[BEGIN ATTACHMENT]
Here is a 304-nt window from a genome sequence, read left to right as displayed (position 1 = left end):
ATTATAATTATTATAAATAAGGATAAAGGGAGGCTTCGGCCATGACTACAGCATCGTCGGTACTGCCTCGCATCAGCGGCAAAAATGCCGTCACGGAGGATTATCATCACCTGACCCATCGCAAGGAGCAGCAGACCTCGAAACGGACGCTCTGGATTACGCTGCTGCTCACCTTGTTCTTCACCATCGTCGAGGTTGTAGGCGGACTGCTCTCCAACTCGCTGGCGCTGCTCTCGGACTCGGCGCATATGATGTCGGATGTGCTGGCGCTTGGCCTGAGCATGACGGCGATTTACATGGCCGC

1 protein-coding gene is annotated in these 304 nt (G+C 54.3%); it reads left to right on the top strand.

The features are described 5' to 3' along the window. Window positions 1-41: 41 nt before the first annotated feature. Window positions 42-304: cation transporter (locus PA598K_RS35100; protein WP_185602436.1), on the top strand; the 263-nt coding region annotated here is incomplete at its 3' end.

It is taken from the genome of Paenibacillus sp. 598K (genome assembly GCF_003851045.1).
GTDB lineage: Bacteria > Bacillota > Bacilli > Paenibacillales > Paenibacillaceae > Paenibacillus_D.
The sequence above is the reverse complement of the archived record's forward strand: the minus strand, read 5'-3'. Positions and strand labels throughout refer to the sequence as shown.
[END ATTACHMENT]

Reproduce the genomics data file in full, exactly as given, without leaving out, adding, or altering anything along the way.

Here is a 304-nt window from a genome sequence, read left to right as displayed (position 1 = left end):
ATTATAATTATTATAAATAAGGATAAAGGGAGGCTTCGGCCATGACTACAGCATCGTCGGTACTGCCTCGCATCAGCGGCAAAAATGCCGTCACGGAGGATTATCATCACCTGACCCATCGCAAGGAGCAGCAGACCTCGAAACGGACGCTCTGGATTACGCTGCTGCTCACCTTGTTCTTCACCATCGTCGAGGTTGTAGGCGGACTGCTCTCCAACTCGCTGGCGCTGCTCTCGGACTCGGCGCATATGATGTCGGATGTGCTGGCGCTTGGCCTGAGCATGACGGCGATTTACATGGCCGC

1 protein-coding gene is annotated in these 304 nt (G+C 54.3%); it reads left to right on the top strand.

The features are described 5' to 3' along the window. Window positions 1-41: 41 nt before the first annotated feature. Window positions 42-304: cation transporter (locus PA598K_RS35100; protein WP_185602436.1), on the top strand; the 263-nt coding region annotated here is incomplete at its 3' end.

It is taken from the genome of Paenibacillus sp. 598K (genome assembly GCF_003851045.1).
GTDB lineage: Bacteria > Bacillota > Bacilli > Paenibacillales > Paenibacillaceae > Paenibacillus_D.
The sequence above is the reverse complement of the archived record's forward strand: the minus strand, read 5'-3'. Positions and strand labels throughout refer to the sequence as shown.